14.06.2018 | University of Maryland

All articles from Information Technology >>>

The most recent press releases about innovation >>>

Die letzten 5 Focus-News des innovations-reports im Überblick:

Im Focus: First real-time test of Li-Fi utilization for the industrial Internet of Things

The BMBF-funded OWICELLS project was successfully completed with a final presentation at the BMW plant in Munich. The presentation demonstrated a Li-Fi communication with a mobile robot, while the robot carried out usual production processes (welding, moving and testing parts) in a 5x5m² production cell. The robust, optical wireless transmission is based on spatial diversity; in other words, data is sent and received simultaneously by several LEDs and several photodiodes. The system can transmit data at more than 100 Mbit/s and five milliseconds latency.

Modern production technologies in the automobile industry must become more flexible in order to fulfil individual customer requirements.

Im Focus: Sharp images with flexible fibers

An international team of scientists has discovered a new way to transfer image information through multimodal fibers with almost no distortion - even if the fiber is bent. The results of the study, to which scientist from the Leibniz-Institute of Photonic Technology Jena (Leibniz IPHT) contributed, were published on 6thJune in the highly-cited journal Physical Review Letters.

Endoscopes allow doctors to see into a patient’s body like through a keyhole. Typically, the images are transmitted via a bundle of several hundreds of optical...

Im Focus: Photoexcited graphene puzzle solved

A boost for graphene-based light detectors

Light detection and control lies at the heart of many modern device applications, such as smartphone cameras. Using graphene as a light-sensitive material for...

Im Focus: Water is not the same as water

Water molecules exist in two different forms with almost identical physical properties. For the first time, researchers have succeeded in separating the two forms to show that they can exhibit different chemical reactivities. These results were reported by researchers from the University of Basel and their colleagues in Hamburg in the scientific journal Nature Communications.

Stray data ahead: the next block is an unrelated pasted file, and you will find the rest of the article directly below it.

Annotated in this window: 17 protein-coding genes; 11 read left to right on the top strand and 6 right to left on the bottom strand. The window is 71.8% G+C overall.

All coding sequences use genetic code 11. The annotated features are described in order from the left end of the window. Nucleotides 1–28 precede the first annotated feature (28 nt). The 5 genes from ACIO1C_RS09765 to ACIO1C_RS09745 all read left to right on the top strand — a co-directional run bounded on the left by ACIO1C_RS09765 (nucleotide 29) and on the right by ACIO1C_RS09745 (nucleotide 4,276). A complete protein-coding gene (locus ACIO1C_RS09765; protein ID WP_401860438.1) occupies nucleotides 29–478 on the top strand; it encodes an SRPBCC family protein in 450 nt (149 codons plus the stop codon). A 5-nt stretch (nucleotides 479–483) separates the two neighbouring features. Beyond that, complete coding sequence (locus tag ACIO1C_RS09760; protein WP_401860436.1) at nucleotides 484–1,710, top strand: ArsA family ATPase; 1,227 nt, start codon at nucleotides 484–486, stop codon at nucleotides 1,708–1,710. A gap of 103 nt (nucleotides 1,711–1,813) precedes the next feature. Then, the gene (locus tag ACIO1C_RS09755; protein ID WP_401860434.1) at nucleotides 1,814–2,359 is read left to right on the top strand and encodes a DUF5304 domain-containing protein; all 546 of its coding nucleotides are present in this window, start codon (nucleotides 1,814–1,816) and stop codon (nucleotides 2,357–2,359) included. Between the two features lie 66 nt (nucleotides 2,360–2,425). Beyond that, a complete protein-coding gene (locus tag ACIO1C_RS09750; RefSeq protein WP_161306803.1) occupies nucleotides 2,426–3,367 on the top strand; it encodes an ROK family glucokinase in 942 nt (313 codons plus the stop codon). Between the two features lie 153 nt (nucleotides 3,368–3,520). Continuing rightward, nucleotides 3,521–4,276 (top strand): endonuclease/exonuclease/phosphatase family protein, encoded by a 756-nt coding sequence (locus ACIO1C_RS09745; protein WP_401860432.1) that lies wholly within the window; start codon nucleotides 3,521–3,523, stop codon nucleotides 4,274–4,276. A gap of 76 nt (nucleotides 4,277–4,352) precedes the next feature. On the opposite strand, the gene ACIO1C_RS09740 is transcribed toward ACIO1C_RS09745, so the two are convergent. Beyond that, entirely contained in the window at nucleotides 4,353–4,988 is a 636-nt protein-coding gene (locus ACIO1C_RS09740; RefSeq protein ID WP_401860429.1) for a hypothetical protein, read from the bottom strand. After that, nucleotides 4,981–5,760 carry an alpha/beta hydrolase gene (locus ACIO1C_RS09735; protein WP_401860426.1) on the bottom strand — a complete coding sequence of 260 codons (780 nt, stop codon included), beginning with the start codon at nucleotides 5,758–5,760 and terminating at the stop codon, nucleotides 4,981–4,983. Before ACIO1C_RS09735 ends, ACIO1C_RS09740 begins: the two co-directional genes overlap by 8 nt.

From a chemical perspective, water is a molecule in which a single oxygen atom is linked to two hydrogen atoms. It is less well known that water exists in two...

Im Focus: Powerful IT security for the car of the future – research alliance develops new approaches

The more electronics steer, accelerate and brake cars, the more important it is to protect them against cyber-attacks. That is why 15 partners from industry and academia will work together over the next three years on new approaches to IT security in self-driving cars. The joint project goes by the name Security For Connected, Autonomous Cars (SecForCARs) and has funding of €7.2 million from the German Federal Ministry of Education and Research. Infineon is leading the project.

Vehicles already offer diverse communication interfaces and more and more automated functions, such as distance and lane-keeping assist systems. At the same...

All Focus news of the innovation-report >>>

Anzeige

Anzeige

VideoLinks
Industry & Economy
Event News

Munich conference on asteroid detection, tracking and defense

13.06.2018 | Event News

2nd International Baltic Earth Conference in Denmark: “The Baltic Sea region in Transition”

08.06.2018 | Event News

ISEKI_Food 2018: Conference with Holistic View of Food Production

05.06.2018 | Event News

 
Latest News

Delft scientists make first 'on demand' entanglement link

14.06.2018 | Physics and Astronomy

A New Experiment to Understand Dark Matter

14.06.2018 | Physics and Astronomy

Football through the eyes of a computer

14.06.2018 | Information Technology

VideoLinks
Science & Research
Overview of more VideoLinks >>>